Background/aims: Host factors such as increased body mass index (BMI) and genotype-specific viral factors contribute to the development of steatosis in patients with chronic hepatitis C (HCV). We hypothesized that host metabolic factors associated with increased BMI may play a role in disease progression.
Methods: Fasting serum was collected from 160 patients with chronic HCV at the time of liver biopsy and 45 age, gender and BMI matched controls, and assessed for levels of insulin, c-peptide and leptin.
Results: Patients with viral genotype 3 had more severe steatosis (P=0.0001) and developed stages 1 and 2 fibrosis at a younger age (P<0.05) than patients with genotype 1. For both genotypes, overweight patients had significantly more steatosis and increased insulin and leptin levels. In contrast to lean patients, there was a statistically significant increase in circulating insulin levels with increasing fibrosis in overweight patients with chronic HCV (P=0.03). Following multivariate analysis, insulin was independently associated with fibrosis (P=0.046) but not inflammation (P=0.83). There was no association between serum leptin levels and stage of fibrosis.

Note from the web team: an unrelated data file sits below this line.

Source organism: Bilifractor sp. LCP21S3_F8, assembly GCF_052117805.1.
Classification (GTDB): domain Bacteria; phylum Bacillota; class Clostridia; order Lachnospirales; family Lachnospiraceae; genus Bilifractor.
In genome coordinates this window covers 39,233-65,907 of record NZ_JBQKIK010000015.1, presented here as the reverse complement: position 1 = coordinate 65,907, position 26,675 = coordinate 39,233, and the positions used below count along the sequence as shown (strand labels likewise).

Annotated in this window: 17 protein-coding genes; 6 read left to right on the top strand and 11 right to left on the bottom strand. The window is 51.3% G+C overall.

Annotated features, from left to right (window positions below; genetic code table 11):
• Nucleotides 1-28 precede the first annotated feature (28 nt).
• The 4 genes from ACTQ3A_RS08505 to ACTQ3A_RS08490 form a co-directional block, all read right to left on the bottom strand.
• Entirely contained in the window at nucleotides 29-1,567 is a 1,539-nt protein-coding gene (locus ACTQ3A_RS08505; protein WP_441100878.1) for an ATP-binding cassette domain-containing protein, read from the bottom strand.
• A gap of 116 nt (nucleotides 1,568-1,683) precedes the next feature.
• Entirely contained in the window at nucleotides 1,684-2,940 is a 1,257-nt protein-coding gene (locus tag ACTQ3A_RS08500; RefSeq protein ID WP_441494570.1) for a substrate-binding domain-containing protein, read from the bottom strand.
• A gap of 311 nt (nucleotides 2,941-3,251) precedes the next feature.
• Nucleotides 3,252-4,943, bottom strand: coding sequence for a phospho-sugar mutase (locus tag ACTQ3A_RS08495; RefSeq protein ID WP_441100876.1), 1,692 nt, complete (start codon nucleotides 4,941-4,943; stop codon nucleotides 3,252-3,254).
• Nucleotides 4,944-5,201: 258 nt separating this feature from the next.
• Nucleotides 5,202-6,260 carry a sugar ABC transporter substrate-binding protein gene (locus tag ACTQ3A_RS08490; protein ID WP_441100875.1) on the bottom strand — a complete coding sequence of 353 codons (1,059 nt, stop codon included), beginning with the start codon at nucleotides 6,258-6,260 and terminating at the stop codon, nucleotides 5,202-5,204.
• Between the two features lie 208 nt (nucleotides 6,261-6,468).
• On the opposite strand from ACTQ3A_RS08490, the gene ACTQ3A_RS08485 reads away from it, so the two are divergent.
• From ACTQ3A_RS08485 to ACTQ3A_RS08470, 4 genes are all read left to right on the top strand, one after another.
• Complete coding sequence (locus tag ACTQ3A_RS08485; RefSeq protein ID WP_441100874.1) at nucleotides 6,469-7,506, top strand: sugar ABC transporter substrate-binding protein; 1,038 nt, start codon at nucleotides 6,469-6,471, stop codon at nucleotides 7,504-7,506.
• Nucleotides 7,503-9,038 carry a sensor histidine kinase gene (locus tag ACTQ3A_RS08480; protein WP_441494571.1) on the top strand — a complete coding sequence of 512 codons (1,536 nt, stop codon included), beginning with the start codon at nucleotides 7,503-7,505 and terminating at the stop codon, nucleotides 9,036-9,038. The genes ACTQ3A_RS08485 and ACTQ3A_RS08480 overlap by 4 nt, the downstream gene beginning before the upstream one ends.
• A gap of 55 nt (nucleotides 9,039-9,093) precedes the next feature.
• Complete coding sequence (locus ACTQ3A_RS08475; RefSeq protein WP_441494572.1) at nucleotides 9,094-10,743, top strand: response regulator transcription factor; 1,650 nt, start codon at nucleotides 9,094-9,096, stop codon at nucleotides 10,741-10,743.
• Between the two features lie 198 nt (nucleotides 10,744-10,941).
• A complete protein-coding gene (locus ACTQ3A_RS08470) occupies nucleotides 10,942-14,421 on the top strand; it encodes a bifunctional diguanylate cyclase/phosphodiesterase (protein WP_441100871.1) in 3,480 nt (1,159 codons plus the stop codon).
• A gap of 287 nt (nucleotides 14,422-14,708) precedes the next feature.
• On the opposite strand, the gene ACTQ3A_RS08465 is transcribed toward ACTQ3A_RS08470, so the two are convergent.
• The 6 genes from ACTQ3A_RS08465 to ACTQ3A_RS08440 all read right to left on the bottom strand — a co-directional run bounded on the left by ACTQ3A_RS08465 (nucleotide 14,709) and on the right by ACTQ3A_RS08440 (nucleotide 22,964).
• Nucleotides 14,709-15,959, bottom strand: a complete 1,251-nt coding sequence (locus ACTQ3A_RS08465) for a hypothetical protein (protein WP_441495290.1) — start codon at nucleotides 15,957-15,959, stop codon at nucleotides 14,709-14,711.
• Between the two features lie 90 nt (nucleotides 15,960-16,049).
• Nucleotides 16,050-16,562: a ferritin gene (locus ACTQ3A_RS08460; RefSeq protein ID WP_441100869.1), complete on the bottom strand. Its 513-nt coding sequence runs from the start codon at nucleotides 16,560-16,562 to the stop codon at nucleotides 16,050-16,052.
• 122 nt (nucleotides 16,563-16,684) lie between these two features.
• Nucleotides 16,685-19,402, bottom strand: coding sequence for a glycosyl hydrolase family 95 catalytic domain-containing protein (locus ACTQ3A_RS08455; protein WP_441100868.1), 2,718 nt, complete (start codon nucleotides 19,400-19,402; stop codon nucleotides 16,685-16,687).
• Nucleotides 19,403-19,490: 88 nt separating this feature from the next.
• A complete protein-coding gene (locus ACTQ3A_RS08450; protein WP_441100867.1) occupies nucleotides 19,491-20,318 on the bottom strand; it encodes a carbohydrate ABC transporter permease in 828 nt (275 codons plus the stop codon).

Conclusions: Increasing circulating insulin levels may be a factor responsible for the association between BMI and fibrosis in patients with HCV, irrespective of viral genotype.